In addition, Lee’s desire to participate in the “full college experience” Auburn offers has been widely reported in the many interviews she’s participated in across major media outlets nationwide. She’s repeatedly promoted the appeal of the “Auburn Family” – one of Auburn’s core values and a prominent platform for their student recruitment strategy – and how the concept of family aligns with the values of her Hmong community in Milwaukee, Wisconsin. This is also a compelling message that could help drive the Auburn brand.
What If? – Case in Point
On the other end of the spectrum, consider swimmer Katie Ledecky, who won two gold medals and two silver medals at the Tokyo Olympics, making her the most decorated U.S. female athlete for a second straight Summer Olympics. Ledecky turned pro in 2018 after two years at Stanford, where she won eight NCAA titles and helped lead her alma mater to back-to-back NCAA team championships. She finished her degree in the fall of 2020 after taking advantage of the postponement of the 2020 Olympics to fulfill her academic graduation requirements online.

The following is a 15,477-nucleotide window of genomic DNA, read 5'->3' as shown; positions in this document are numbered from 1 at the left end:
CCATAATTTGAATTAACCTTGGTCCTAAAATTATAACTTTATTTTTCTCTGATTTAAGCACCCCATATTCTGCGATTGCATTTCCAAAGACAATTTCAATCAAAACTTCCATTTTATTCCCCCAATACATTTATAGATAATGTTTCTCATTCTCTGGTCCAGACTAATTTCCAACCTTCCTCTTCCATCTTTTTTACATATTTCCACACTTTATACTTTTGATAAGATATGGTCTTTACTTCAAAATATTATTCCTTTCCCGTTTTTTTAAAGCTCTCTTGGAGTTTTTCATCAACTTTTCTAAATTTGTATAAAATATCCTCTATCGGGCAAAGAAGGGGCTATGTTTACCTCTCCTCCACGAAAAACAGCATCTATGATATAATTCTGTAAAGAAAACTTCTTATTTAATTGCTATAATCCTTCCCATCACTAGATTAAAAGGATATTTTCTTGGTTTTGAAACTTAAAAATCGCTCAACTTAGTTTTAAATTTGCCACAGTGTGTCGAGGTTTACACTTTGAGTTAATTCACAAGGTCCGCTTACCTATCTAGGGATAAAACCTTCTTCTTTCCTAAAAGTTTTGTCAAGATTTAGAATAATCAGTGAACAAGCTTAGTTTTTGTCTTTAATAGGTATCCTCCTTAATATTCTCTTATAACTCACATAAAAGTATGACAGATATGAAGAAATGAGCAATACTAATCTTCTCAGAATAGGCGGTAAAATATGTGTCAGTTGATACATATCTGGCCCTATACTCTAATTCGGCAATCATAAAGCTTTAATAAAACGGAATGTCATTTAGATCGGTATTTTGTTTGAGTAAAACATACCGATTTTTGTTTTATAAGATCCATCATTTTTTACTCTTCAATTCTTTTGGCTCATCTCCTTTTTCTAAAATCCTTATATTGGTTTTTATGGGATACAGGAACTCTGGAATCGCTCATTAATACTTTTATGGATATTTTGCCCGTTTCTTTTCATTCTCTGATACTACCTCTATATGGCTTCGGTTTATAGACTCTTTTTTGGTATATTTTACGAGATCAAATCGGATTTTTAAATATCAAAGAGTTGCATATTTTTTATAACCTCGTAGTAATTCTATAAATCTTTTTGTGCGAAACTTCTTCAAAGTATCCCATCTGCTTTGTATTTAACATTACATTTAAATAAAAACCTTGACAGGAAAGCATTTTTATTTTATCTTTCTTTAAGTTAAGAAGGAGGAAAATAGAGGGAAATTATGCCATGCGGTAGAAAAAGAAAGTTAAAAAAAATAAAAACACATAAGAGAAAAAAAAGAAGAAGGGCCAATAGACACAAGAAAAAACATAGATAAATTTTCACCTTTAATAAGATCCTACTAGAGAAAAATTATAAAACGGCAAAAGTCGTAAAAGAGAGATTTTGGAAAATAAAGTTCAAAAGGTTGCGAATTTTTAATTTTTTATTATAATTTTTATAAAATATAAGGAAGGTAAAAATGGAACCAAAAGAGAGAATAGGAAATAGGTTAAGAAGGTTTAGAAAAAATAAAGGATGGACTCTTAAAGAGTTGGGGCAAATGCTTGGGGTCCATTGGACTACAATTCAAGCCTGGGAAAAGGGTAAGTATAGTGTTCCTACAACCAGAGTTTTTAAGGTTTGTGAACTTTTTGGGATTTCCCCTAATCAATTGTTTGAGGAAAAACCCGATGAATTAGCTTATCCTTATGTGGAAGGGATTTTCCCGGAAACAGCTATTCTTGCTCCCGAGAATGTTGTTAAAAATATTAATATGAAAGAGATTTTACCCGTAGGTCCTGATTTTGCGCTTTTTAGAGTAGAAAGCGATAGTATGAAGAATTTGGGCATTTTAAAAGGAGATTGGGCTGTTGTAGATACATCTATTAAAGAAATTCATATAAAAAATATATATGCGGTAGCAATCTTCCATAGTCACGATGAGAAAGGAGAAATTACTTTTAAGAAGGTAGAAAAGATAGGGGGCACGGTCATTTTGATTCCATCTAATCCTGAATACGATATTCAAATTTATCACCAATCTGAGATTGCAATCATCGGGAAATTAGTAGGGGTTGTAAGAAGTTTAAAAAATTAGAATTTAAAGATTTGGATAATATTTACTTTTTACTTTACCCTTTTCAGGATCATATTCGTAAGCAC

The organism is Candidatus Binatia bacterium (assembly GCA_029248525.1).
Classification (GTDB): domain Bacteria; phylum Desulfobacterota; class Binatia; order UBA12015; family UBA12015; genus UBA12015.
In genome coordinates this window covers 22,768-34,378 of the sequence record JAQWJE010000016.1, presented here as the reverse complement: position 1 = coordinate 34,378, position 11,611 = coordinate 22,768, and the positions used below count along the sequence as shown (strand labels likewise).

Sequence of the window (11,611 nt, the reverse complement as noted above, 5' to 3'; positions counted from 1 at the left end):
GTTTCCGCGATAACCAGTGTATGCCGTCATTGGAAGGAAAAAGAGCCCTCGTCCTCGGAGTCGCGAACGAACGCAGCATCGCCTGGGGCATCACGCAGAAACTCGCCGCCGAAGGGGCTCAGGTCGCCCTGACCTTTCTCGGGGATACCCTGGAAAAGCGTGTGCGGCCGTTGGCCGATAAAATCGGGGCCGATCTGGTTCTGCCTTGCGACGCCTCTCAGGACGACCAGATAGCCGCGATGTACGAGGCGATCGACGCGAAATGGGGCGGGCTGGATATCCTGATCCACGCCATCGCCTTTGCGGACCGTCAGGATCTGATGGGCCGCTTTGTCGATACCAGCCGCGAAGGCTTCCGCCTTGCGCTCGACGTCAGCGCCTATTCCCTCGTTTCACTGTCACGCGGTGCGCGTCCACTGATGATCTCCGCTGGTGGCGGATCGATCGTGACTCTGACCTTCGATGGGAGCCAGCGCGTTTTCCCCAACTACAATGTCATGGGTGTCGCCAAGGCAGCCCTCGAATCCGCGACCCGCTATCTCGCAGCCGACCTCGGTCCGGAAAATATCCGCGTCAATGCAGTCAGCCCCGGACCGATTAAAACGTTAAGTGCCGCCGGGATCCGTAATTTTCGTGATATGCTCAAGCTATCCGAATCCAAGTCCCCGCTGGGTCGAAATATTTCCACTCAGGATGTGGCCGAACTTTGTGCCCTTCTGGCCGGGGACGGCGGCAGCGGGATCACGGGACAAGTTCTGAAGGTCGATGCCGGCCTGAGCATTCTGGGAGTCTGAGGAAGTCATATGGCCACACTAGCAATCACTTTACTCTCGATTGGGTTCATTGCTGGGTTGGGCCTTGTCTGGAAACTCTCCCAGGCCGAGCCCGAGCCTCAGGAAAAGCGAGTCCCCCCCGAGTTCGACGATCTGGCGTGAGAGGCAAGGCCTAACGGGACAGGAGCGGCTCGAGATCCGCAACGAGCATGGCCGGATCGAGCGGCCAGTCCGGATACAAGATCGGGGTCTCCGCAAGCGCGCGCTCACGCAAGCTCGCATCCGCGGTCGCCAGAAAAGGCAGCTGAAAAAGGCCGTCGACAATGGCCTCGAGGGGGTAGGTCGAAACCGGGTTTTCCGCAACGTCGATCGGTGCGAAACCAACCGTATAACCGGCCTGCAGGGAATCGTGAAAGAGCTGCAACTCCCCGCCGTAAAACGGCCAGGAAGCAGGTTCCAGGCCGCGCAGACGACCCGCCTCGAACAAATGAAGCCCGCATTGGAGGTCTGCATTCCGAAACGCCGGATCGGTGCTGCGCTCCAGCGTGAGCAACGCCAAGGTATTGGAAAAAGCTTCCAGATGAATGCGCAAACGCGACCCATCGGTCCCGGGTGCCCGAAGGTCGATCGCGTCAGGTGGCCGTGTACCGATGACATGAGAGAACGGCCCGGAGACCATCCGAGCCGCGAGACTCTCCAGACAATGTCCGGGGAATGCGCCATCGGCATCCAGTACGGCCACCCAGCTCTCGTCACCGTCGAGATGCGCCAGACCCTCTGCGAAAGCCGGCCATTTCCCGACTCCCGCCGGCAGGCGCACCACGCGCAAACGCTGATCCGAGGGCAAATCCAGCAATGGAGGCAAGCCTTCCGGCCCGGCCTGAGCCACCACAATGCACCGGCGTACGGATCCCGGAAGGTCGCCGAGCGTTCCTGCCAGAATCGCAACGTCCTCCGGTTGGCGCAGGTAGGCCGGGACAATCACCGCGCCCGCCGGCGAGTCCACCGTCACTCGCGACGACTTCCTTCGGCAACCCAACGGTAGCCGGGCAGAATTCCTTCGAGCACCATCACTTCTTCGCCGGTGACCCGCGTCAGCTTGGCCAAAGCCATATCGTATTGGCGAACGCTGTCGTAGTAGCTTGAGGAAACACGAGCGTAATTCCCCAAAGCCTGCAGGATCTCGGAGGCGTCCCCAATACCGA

Among the endorsement deals she signed after turning pro was a primary education-oriented initiative sponsored by Panasonic encouraging middle school children in major markets across the country to pursue careers in science, technology, engineering, and mathematics. Any college with a STEM curriculum would love to be directly associated with this kind of program, especially a technology education powerhouse in Silicon Valley. But Stanford wasn’t a party to this deal, and likely benefitted only peripherally.
But what if the newly relaxed NIL rules were in effect back in 2018? One can imagine a scenario in which Ledecky would have stayed at Stanford had she been able to enjoy the financial benefits of her athletic accomplishments without sacrificing her ability to compete at the collegiate level. The Panasonic deal Ledecky signed might have been different if she were still an enrolled student and allowed to continue competing for Stanford. Perhaps a win-win-win sponsorship agreement could have been structured promoting Stanford’s academic profile, its swimming team, and Ledecky herself. Would such a sponsorship deal work for Panasonic as well?